Beliefnet
WASHINGTON, September 26 (RNS)--By the time she turned 29, Silvia Schneider Fox wasfinally ready to have children. Like so many Jewish women, she hadpostponed having children until she had finished her graduate degree andestablished herself in her career.

But then the problems began.

For five years, Fox and her husband struggled with infertility.Their lives were filled with seasons of despair and frustration, withvisits to fertility specialists and a deepening spiritual crisis thatleft Fox asking if she had been abandoned by God.

Fortunately for Fox, she was able to conceive a child at age 34, andthen another child three years later. She is now a clinical psychologistoutside Chicago and the director of support services for RESOLVE ofIllinois, an infertility support group.

Fox knows how hard infertility can be, but she also knows it can beharder if you're Jewish.

"The emphasis on motherhood and parenthood is even stronger than itis in the larger community," Fox said. "To be fruitful and multiply isan expectation, and that puts added pressure on people who cannot beparents."

As Jews gather to celebrate Rosh Hashanah and welcome the Hebrew year 5761, which begins Friday evening in accordance with Jewish tradition, they revel in an unprecedented era of good fortune. Peace may finally beclose at hand in Israel, and a Jew may soon become the next vicepresident of the United States.

But looming in the background are a number of distressing trendsthat cause concern for American Jewry, including infertility. Recordnumbers of Jews continue to marry non-Jews, divorce rates are on therise, and the American Jewish Committee predicts the U.S. Jewishpopulation (currently about 5.8 million) could drop by a third within three generations.

Experts say infertility runs higher among American Jews--there are anestimated 93,720 infertile Jewish women--and with Jews traditionallyhaving smaller families, all these trends point to serious questions forthe future of Jews in the United States.

The 1990 Jewish Population Survey, which contains the most recentstatistics, shows Jewish families have an average of 1.7 children, belowthe national average of about 2.2 children. That's down from 2.8children for Jewish families in the 1950s, which was already below thenational average.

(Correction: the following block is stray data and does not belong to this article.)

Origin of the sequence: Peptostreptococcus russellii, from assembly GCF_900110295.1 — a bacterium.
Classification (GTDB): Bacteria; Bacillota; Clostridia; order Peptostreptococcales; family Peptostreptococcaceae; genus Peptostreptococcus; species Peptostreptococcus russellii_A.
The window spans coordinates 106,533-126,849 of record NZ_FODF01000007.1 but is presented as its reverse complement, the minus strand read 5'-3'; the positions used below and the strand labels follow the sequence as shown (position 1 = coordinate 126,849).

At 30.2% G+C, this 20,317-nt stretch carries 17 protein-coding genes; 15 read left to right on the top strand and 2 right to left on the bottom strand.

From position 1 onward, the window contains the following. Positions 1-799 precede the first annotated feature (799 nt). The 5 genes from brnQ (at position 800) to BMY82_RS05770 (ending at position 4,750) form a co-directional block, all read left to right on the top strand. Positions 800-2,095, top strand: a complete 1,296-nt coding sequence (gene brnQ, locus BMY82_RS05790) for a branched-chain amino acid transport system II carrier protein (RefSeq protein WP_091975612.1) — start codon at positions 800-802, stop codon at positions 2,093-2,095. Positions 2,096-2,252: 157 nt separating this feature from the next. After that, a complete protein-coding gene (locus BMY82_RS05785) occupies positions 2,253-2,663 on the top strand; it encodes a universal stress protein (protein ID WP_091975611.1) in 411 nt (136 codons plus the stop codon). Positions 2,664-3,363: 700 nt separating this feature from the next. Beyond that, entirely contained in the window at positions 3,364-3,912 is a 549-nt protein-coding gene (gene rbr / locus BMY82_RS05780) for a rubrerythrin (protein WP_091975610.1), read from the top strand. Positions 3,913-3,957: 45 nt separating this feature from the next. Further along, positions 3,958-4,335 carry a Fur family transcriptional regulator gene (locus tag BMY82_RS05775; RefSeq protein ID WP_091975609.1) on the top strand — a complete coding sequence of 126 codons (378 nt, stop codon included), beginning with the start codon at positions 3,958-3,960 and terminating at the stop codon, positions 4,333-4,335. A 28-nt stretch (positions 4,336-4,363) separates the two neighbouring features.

Why the lower numbers?

Sylvia Barak Fishman, as associate professorat Brandeis University, said Jewish women like Fox have traditionallydelayed childrearing for higher education; a half century ago, half ofJewish women had one child by age 22, and three-quarters had a child byage 25.

Now, 38% of Jewish women are still not married by age 30,Fishman said, and when these women try to have children at later ages,the trouble begins.

"I'm uncomfortable with people telling women that they ought to havebabies," Fishman said. "But for women who want to have babies, I don'tthink they are getting enough information about the implications ofwaiting. By deliberately delaying having children, they may be closingoff some of their options."

Smaller families, because of infertility or other reasons, do notbode well for an already-shrinking Jewish population. Susan Katz, thenational director of Stars of David International, Inc., a 16-year-oldJewish adoption agency, said nothing short of the future is at stake.

"There will not be a Jewish people without Jewish children," shesaid.

Infertility, after all, is nothing new to Judaism. Many of thebiblical matriarchs--Sarah, Rachel, Hannah--wrestled with God overbarren wombs. But those women also went on to give birth to the greatpatriarchs Isaac, Joseph, and Samuel.

The stigma associated with infertility is compounded by a faithtradition that stresses family life and motherhood. Often couplesstruggling to have children find themselves isolated and demoralized,and experts say rabbis rarely know what to do.

"There's a sense that every child counts," said Rabbi Michael Gold,a Tamarac, Fla., rabbi and author of "And Hannah Wept: Infertility,Adoption and the Jewish Couple." "If every child counts, then a couplewho can't have children and wants to identify with the Jewish communityraises serious questions."

Jewish leaders and infertility counselors agree that the Holocaustleaves Jews with a heavy burden to replenish the Jewish race. "For thechildren of the Holocaust, there is a sense of pressure, that they arethe bearers of the torch, the ones who are left, and it's up to them tocontinue the genetic link that otherwise would be lost," Fox said.

A broad-based education effort is under way within Judaism to raiseawareness of the consequences of delayed childrearing, both for couplesand for the larger community.

"Forget about fancy research," said Joel Crohn, co-author of"Fighting for Your Jewish Marriage. "We're just waiting too long to havekids."

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